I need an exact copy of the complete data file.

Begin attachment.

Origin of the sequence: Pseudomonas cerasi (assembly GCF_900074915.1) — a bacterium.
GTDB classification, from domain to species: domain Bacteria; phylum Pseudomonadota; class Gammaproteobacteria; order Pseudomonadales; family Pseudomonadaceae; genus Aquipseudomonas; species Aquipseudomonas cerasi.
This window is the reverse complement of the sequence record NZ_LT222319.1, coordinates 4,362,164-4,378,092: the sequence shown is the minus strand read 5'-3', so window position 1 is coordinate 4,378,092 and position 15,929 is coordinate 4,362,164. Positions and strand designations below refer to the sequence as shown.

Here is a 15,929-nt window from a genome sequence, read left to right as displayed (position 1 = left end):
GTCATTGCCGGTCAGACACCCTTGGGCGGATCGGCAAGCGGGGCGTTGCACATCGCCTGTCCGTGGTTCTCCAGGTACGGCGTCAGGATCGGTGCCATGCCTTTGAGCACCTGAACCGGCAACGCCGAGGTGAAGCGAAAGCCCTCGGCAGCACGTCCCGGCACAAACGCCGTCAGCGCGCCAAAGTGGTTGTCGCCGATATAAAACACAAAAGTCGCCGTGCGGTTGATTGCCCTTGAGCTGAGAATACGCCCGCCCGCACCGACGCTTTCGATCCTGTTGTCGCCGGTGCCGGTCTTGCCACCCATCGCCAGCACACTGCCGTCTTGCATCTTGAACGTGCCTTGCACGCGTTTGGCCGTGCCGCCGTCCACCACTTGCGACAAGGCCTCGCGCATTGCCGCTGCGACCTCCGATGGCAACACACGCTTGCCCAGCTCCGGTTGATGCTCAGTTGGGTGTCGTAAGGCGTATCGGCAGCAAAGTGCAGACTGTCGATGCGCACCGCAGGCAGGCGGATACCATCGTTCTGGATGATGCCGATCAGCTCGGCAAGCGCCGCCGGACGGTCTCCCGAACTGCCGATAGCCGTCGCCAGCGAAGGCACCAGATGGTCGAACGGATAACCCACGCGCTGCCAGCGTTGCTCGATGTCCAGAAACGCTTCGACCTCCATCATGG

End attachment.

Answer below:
Origin of the sequence: Pseudomonas cerasi (assembly GCF_900074915.1) — a bacterium.
GTDB classification, from domain to species: domain Bacteria; phylum Pseudomonadota; class Gammaproteobacteria; order Pseudomonadales; family Pseudomonadaceae; genus Aquipseudomonas; species Aquipseudomonas cerasi.
This window is the reverse complement of the sequence record NZ_LT222319.1, coordinates 4,362,164-4,378,092: the sequence shown is the minus strand read 5'-3', so window position 1 is coordinate 4,378,092 and position 15,929 is coordinate 4,362,164. Positions and strand designations below refer to the sequence as shown.

Here is a 15,929-nt window from a genome sequence, read left to right as displayed (position 1 = left end):
GTCATTGCCGGTCAGACACCCTTGGGCGGATCGGCAAGCGGGGCGTTGCACATCGCCTGTCCGTGGTTCTCCAGGTACGGCGTCAGGATCGGTGCCATGCCTTTGAGCACCTGAACCGGCAACGCCGAGGTGAAGCGAAAGCCCTCGGCAGCACGTCCCGGCACAAACGCCGTCAGCGCGCCAAAGTGGTTGTCGCCGATATAAAACACAAAAGTCGCCGTGCGGTTGATTGCCCTTGAGCTGAGAATACGCCCGCCCGCACCGACGCTTTCGATCCTGTTGTCGCCGGTGCCGGTCTTGCCACCCATCGCCAGCACACTGCCGTCTTGCATCTTGAACGTGCCTTGCACGCGTTTGGCCGTGCCGCCGTCCACCACTTGCGACAAGGCCTCGCGCATTGCCGCTGCGACCTCCGATGGCAACACACGCTTGCCCAGCTCCGGTTGATGCTCAGTTGGGTGTCGTAAGGCGTATCGGCAGCAAAGTGCAGACTGTCGATGCGCACCGCAGGCAGGCGGATACCATCGTTCTGGATGATGCCGATCAGCTCGGCAAGCGCCGCCGGACGGTCTCCCGAACTGCCGATAGCCGTCGCCAGCGAAGGCACCAGATGGTCGAACGGATAACCCACGCGCTGCCAGCGTTGCTCGATGTCCAGAAACGCTTCGACCTCCATCATGG